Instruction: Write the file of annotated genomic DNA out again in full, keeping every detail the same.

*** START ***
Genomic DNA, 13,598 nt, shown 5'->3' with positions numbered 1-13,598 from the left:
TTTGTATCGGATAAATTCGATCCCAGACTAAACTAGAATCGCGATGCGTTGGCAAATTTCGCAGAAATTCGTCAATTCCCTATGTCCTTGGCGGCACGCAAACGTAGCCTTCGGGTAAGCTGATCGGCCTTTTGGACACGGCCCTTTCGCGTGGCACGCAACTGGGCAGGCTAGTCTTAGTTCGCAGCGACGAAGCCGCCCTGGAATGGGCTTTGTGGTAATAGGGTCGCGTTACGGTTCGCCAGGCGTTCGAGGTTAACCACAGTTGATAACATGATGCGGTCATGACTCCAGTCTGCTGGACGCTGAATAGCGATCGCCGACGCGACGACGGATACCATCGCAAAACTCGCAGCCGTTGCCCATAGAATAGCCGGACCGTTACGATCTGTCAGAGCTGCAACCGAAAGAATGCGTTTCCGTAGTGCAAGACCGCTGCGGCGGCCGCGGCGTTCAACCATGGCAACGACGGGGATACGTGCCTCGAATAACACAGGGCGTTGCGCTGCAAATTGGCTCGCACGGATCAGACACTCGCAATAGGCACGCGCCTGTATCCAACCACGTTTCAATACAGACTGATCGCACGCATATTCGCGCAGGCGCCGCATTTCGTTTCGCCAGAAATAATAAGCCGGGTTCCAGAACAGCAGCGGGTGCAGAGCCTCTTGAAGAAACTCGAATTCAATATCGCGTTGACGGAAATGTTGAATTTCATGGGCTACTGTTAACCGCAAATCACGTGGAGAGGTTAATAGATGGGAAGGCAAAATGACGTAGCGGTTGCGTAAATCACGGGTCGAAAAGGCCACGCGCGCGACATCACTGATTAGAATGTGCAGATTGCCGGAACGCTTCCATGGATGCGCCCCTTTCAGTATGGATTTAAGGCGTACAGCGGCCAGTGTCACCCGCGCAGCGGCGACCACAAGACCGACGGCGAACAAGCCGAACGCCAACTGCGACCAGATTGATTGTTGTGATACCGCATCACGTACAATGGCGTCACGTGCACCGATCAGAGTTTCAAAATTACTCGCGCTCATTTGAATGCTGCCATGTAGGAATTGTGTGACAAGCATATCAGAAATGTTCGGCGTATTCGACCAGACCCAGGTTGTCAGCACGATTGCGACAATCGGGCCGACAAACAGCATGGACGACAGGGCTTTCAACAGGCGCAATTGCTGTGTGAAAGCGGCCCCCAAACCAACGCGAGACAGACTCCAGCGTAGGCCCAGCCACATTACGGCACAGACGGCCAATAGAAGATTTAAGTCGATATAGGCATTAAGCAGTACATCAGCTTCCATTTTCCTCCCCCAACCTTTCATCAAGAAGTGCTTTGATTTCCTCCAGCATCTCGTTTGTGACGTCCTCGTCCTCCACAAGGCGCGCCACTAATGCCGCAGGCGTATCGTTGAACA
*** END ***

Genomic DNA, 13,598 nt, shown 5'->3' with positions numbered 1-13,598 from the left:
TTTGTATCGGATAAATTCGATCCCAGACTAAACTAGAATCGCGATGCGTTGGCAAATTTCGCAGAAATTCGTCAATTCCCTATGTCCTTGGCGGCACGCAAACGTAGCCTTCGGGTAAGCTGATCGGCCTTTTGGACACGGCCCTTTCGCGTGGCACGCAACTGGGCAGGCTAGTCTTAGTTCGCAGCGACGAAGCCGCCCTGGAATGGGCTTTGTGGTAATAGGGTCGCGTTACGGTTCGCCAGGCGTTCGAGGTTAACCACAGTTGATAACATGATGCGGTCATGACTCCAGTCTGCTGGACGCTGAATAGCGATCGCCGACGCGACGACGGATACCATCGCAAAACTCGCAGCCGTTGCCCATAGAATAGCCGGACCGTTACGATCTGTCAGAGCTGCAACCGAAAGAATGCGTTTCCGTAGTGCAAGACCGCTGCGGCGGCCGCGGCGTTCAACCATGGCAACGACGGGGATACGTGCCTCGAATAACACAGGGCGTTGCGCTGCAAATTGGCTCGCACGGATCAGACACTCGCAATAGGCACGCGCCTGTATCCAACCACGTTTCAATACAGACTGATCGCACGCATATTCGCGCAGGCGCCGCATTTCGTTTCGCCAGAAATAATAAGCCGGGTTCCAGAACAGCAGCGGGTGCAGAGCCTCTTGAAGAAACTCGAATTCAATATCGCGTTGACGGAAATGTTGAATTTCATGGGCTACTGTTAACCGCAAATCACGTGGAGAGGTTAATAGATGGGAAGGCAAAATGACGTAGCGGTTGCGTAAATCACGGGTCGAAAAGGCCACGCGCGCGACATCACTGATTAGAATGTGCAGATTGCCGGAACGCTTCCATGGATGCGCCCCTTTCAGTATGGATTTAAGGCGTACAGCGGCCAGTGTCACCCGCGCAGCGGCGACCACAAGACCGACGGCGAACAAGCCGAACGCCAACTGCGACCAGATTGATTGTTGTGATACCGCATCACGTACAATGGCGTCACGTGCACCGATCAGAGTTTCAAAATTACTCGCGCTCATTTGAATGCTGCCATGTAGGAATTGTGTGACAAGCATATCAGAAATGTTCGGCGTATTCGACCAGACCCAGGTTGTCAGCACGATTGCGACAATCGGGCCGACAAACAGCATGGACGACAGGGCTTTCAACAGGCGCAATTGCTGTGTGAAAGCGGCCCCCAAACCAACGCGAGACAGACTCCAGCGTAGGCCCAGCCACATTACGGCACAGACGGCCAATAGAAGATTTAAGTCGATATAGGCATTAAGCAGTACATCAGCTTCCATTTTCCTCCCCCAACCTTTCATCAAGAAGTGCTTTGATTTCCTCCAGCATCTCGTTTGTGACGTCCTCGTCCTCCACAAGGCGCGCCACTAATGCCGCAGGCGTATCGTTGAACA